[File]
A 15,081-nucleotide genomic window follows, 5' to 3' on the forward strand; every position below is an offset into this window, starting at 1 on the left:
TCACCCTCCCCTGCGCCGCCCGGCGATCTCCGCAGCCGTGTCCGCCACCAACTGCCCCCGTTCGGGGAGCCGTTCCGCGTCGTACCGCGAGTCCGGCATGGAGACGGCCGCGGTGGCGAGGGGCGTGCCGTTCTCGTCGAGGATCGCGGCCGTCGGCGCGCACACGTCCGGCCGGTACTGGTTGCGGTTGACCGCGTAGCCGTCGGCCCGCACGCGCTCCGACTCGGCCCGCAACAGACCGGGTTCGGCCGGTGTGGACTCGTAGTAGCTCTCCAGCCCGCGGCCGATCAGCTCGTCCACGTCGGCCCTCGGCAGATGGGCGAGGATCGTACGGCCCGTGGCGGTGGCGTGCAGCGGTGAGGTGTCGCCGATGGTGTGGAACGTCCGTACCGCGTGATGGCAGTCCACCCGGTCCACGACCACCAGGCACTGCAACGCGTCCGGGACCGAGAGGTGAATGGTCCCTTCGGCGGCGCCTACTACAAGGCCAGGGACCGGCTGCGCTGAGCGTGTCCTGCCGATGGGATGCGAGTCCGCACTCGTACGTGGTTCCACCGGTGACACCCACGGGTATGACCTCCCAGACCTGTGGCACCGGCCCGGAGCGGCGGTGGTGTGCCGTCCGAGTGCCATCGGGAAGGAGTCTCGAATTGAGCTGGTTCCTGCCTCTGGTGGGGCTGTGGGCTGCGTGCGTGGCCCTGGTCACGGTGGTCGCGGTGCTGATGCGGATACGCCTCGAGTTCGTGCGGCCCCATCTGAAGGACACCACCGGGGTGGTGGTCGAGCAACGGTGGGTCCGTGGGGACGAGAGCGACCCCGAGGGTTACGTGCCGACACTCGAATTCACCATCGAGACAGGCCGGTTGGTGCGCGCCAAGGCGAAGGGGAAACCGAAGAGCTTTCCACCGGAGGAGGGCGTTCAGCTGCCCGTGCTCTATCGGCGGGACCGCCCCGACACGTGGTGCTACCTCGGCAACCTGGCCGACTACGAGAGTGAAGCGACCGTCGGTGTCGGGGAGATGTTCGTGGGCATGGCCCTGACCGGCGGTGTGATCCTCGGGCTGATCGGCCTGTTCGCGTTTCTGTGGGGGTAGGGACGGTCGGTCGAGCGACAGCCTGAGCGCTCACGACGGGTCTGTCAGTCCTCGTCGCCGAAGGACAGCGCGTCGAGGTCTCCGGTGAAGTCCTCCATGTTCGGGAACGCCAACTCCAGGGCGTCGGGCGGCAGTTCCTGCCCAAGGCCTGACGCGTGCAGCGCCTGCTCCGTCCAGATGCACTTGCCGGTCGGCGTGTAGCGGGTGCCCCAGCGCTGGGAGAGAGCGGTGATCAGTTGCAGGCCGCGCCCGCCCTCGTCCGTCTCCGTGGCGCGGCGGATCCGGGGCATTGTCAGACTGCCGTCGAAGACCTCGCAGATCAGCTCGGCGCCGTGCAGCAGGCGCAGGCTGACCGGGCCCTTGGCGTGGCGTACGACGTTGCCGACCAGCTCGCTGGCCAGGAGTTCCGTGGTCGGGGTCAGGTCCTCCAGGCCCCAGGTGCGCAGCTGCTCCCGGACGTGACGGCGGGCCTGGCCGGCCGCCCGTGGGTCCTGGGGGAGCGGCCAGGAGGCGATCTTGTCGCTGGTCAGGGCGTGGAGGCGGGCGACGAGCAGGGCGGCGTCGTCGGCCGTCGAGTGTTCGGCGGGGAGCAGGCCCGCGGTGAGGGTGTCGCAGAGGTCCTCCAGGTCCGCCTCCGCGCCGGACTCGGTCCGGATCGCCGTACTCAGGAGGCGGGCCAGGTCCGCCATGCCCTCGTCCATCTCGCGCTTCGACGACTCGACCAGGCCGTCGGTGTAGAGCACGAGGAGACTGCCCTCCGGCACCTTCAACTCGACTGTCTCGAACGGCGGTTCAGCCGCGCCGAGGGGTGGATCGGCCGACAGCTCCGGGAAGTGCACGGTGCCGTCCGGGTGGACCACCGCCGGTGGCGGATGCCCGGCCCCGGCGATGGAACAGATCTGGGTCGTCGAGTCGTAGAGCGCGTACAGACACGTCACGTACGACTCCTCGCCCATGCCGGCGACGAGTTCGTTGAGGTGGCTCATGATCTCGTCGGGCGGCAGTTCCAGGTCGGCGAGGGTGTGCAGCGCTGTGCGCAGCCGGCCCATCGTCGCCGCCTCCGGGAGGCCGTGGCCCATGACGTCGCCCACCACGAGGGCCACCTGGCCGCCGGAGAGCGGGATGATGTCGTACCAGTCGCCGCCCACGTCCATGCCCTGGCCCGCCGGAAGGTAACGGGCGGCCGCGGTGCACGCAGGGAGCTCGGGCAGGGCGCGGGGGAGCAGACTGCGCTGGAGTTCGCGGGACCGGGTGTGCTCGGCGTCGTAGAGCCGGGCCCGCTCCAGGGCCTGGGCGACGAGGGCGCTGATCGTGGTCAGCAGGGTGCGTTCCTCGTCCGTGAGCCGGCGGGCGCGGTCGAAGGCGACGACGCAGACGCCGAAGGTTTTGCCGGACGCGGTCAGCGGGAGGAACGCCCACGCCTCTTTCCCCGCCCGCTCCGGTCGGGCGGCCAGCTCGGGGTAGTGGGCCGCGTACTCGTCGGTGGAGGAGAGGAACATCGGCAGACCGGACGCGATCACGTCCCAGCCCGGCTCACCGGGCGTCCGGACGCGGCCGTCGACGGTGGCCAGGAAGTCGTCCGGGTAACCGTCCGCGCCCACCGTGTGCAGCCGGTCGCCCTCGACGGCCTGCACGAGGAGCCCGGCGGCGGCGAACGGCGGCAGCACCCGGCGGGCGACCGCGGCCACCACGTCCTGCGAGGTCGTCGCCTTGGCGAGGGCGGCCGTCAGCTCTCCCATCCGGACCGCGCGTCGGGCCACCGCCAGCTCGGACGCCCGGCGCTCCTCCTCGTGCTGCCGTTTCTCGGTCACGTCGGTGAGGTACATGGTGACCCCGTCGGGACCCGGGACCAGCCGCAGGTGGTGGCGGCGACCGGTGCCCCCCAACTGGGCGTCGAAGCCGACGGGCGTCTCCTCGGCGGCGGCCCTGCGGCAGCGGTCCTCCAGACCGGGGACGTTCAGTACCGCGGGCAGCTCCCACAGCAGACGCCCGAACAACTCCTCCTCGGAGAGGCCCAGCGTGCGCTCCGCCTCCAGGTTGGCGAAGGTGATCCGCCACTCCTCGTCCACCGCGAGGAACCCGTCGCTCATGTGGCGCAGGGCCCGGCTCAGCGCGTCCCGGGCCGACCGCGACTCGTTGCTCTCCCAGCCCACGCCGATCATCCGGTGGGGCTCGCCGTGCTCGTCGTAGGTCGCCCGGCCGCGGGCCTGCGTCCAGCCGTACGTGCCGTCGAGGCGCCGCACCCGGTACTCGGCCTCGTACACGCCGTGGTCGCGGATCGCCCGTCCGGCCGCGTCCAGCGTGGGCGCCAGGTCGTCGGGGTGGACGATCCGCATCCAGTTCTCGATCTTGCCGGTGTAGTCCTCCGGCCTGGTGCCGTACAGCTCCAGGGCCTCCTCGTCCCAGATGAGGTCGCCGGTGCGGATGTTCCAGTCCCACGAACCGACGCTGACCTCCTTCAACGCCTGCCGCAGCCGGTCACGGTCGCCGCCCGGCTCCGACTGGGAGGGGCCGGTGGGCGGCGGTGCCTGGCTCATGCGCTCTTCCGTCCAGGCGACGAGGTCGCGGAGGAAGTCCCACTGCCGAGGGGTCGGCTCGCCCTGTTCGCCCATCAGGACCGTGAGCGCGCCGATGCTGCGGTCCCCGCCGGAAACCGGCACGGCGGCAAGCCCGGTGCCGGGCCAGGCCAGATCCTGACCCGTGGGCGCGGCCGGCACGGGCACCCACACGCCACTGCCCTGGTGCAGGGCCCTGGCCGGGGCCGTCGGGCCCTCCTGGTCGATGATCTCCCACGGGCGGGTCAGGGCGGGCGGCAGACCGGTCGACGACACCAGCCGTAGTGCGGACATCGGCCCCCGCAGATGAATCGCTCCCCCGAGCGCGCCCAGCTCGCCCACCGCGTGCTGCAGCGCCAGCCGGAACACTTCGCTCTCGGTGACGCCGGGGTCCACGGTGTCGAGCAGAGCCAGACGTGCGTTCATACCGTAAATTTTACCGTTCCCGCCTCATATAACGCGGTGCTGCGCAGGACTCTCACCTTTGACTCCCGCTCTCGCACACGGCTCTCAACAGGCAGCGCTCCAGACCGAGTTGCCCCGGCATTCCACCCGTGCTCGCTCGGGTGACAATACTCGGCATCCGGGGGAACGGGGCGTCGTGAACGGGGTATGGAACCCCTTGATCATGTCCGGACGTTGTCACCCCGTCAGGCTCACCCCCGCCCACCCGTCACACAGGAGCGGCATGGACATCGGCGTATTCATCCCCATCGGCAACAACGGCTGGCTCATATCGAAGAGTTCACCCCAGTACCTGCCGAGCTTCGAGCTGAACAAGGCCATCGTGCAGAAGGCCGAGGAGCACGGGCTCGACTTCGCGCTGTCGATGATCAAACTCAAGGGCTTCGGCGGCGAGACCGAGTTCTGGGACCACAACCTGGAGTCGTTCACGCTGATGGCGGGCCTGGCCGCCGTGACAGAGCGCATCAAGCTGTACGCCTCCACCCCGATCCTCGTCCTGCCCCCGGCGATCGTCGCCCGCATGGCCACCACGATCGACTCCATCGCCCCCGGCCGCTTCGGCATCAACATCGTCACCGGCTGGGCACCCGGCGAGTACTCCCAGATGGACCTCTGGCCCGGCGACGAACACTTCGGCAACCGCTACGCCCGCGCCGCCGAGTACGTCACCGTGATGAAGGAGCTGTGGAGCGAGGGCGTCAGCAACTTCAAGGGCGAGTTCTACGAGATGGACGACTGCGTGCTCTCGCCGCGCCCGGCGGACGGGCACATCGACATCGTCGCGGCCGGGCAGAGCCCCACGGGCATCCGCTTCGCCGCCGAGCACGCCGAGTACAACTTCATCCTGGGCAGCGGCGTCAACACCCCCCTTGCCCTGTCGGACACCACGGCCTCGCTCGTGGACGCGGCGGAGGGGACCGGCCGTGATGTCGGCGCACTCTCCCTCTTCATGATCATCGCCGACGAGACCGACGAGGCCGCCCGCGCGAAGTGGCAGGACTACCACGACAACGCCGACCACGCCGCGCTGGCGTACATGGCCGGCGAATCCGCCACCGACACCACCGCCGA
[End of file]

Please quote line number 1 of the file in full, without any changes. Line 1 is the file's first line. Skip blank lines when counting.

A 15,081-nucleotide genomic window follows, 5' to 3' on the forward strand; every position below is an offset into this window, starting at 1 on the left: